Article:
Halloween 2013 is tomorrow and with it comes fall festivals, parties and trick-or-treating. While Halloween events are fun and exciting for the entire family, this most spooky of nights also carries many dangers, particularly for four-legged pack members. Before heading out to celebrate Halloween 2013, review our list of precautions to learn how to keep you and your Service Dog safe and your night of frights as trouble-free as possible.
Puppies need exercise and activity. However, growing puppies, especially large breed puppies, should avoid heavy, jarring activities or exercise including lots of twisting and turning. Too much jumping and turning can injure growing bones. In order to preserve your puppy's joint health and structure, avoid these 5 activities. Running on Hard Surfaces Repetitive impact on hard surfaces, like running, can jam a puppy's long bones and prevent proper joint development. While puppies often enjoy wrestling and zooming about, such activities should be age-appropriate and kept to softer surfaces, like grass. Puppies naturally run and shouldn't be limited. However, they shouldn't be forced to run or walk long distances. Jumping Jumping results in huge amounts of force being distributed across growing joints. Young puppies should keep four on the floor as much as possible. Injuries to knees, ankles, hips, or shoulders can result in malformation or lasting issues later in life. "Jumping" includes things like jumping out of the car, off the couch, or in agility training. Frisbee Frisbee involves lots of running, jumping, twisting, leaping, and hard landings, often while in a hyper excited state. As such, full-on disc play should be avoided until growth plate closure can be confirmed. if you'd like to introduce your puppy to frisbee, learn to throw rollers along the ground for them. Treadmilling Treadmilling is the epitome of repetitive activity. It also forces the puppy or dog into a fixed gait or movement pattern. Puppies should avoid treadmilling outside of some very light introductions to moving surfaces. Forced exercise does nothing good for puppies, especially not for their growth and joint health. Walking on Slippery Surfaces Slippery surfaces can cause puppies to splay out, slide, or land in puddled heaps while running. While adorable, this activity isn't safe for developing joints. If you have hardwood or tile floors, consider putting down runners or rugs.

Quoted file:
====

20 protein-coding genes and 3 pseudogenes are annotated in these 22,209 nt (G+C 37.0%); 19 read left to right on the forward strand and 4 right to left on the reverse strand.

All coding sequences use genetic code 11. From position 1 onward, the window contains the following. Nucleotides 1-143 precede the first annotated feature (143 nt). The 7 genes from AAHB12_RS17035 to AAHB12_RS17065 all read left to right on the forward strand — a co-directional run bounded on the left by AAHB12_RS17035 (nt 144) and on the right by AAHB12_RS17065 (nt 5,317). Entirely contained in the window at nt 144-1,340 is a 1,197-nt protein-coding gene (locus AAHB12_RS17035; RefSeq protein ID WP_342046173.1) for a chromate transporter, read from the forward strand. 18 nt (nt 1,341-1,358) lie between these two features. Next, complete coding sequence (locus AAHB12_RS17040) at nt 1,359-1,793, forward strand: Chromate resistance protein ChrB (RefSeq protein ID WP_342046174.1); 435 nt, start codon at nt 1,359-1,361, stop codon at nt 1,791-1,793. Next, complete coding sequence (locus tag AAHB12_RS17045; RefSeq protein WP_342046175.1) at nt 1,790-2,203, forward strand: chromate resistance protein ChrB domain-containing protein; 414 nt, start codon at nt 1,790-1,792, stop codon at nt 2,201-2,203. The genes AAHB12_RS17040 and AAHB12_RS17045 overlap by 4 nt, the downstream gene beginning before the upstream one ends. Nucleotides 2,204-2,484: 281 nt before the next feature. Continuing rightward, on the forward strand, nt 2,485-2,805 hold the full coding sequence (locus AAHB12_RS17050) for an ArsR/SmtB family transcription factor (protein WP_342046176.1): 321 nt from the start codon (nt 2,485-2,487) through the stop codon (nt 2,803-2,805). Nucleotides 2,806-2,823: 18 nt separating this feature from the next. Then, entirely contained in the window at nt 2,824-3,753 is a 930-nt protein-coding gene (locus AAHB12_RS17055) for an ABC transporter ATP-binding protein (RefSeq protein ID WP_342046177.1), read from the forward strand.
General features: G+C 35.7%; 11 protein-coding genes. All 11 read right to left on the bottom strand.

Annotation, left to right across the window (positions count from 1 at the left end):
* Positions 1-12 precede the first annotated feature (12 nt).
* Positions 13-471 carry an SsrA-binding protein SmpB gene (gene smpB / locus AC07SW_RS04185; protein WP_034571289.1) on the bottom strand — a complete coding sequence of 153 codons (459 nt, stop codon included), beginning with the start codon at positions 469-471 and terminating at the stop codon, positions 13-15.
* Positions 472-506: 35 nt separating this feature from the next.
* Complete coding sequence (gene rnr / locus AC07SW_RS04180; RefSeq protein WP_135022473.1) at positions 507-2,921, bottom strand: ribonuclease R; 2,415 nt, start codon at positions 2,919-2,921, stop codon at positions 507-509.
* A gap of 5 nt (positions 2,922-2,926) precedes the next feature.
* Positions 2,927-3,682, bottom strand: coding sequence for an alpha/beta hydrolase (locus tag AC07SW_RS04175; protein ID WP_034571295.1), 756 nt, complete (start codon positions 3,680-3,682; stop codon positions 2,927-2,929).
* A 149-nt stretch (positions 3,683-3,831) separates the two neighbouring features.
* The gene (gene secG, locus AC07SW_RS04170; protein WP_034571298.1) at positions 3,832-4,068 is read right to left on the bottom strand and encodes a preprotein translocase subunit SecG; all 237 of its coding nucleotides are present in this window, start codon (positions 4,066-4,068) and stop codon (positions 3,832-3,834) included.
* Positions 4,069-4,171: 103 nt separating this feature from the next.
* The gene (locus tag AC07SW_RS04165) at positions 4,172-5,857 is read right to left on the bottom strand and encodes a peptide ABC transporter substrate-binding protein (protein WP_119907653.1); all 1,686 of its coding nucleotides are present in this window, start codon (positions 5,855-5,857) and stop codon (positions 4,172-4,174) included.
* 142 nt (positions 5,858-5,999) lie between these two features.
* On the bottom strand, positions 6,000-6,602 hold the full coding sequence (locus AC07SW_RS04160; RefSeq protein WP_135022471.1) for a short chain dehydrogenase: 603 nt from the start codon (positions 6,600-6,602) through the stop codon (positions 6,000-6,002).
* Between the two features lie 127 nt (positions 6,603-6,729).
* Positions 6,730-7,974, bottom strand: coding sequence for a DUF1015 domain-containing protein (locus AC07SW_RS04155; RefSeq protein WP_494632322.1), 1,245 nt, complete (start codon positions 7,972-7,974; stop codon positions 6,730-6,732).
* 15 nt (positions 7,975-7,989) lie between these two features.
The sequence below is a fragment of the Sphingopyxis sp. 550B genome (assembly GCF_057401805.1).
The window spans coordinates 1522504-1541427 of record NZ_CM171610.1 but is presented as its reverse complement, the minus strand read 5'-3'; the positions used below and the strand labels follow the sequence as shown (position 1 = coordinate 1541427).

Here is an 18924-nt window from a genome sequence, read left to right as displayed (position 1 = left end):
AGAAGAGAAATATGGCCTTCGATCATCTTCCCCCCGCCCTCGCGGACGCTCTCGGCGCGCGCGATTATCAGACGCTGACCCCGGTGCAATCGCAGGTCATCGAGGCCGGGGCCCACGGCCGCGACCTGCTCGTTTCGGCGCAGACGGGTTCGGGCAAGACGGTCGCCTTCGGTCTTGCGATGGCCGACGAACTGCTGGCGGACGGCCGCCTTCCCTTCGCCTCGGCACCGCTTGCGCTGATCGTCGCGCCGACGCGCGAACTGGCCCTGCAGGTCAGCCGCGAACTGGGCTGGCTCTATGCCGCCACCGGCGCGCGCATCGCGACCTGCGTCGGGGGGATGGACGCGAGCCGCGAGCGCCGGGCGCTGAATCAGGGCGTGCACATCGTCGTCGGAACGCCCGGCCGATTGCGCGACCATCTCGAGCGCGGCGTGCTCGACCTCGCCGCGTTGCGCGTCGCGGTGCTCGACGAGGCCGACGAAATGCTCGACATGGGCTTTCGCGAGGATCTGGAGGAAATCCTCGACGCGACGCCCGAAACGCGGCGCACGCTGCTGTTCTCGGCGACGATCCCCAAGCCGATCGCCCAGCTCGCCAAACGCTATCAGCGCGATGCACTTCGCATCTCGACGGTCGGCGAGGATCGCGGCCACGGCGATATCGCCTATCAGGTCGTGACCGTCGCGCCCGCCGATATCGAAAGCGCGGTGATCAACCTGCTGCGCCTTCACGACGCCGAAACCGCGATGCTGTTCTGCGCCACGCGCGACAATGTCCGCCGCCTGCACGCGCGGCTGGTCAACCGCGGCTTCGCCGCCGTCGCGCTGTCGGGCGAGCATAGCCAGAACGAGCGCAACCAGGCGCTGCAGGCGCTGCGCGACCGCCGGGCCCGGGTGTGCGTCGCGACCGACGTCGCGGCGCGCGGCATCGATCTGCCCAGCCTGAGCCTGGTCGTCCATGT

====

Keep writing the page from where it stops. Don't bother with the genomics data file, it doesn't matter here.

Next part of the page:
The leaves are starting to change, there's bit of a chill in the air, and many people are pulling out their trusty hoodies and apple cider recipes. Fall is a beautiful time of year, but it also heralds the holiday season. Here are 10 autumn safety tips to keep in mind for your Service Dog as you both begin to enjoy this wonderful time of year.
When temperatures soar, keeping your Service Dog cool, comfortable, and safe often proves challenging. Here are 6 ways to help your Service Dog beat the heat this summer. Cool Treats Dog ice cream offers tons of options to help cool your dog down. It's easy to make at home and there's a recipe for everyone and every need. At its simplest, you can freeze kibble and water into cubes or into Kongs. You can bend peanut butter and bananas into a cream or purchase pre-made ice creams that are dog safe. However, you do it, have fun! Frozen Busy Buckets What do you get when you put stuffed kongs, swirls of peanut butter kibble, chunks of fruit and veggies, cloth strips, and other durable toys into a bucket, fill the bucket with water, and then freeze it? A ton of fun, that's what! These fun DIY enrichment toys are often called "busy buckets" and they keep dogs happy for hours! Stick a rope into the bucket through the middle with 2-3 feet sticking out the top before you freeze it. When it's frozen, pull it out of the bucket and hang it up. Your dog will work to get the goodies as the water melts, revealing them bit by bit. Pool Swimming provides great exercise and a good way to cool down! From a baby pool full of water or a bag of ice to creeks to full-size swimming pools, lots of dogs enjoy taking a dip. Be safe while swimming. Take appropriate breaks, use a life jacket in unfamiliar water, and don't make a scared dog get in the water. Paw Protection Hot pavement, asphalt, and other surfaces burn paws. Boots, eye protection, cooling coats, and other tools help keep your Service Dog more comfortable while out and about during the summer. Read more about summer safety for Service Dogs. Vehicle Safety Dogs should never be left in a hot vehicle. Many tools exist, though, to make vehicles safer for dogs who need to stay in one. Wifi dongles allow visual monitoring of your vehicle and dog while you're indoors. Specialize crate fans and nozzles that pull cold air from the front into the back of the vehicle help prevent hot spots and lack of circulation. Temperature regulation units keep your A/C running and alert you if the internal temp of the vehicle rises beyond a certain level. If you use a temperature regulation system, purchase one that alerts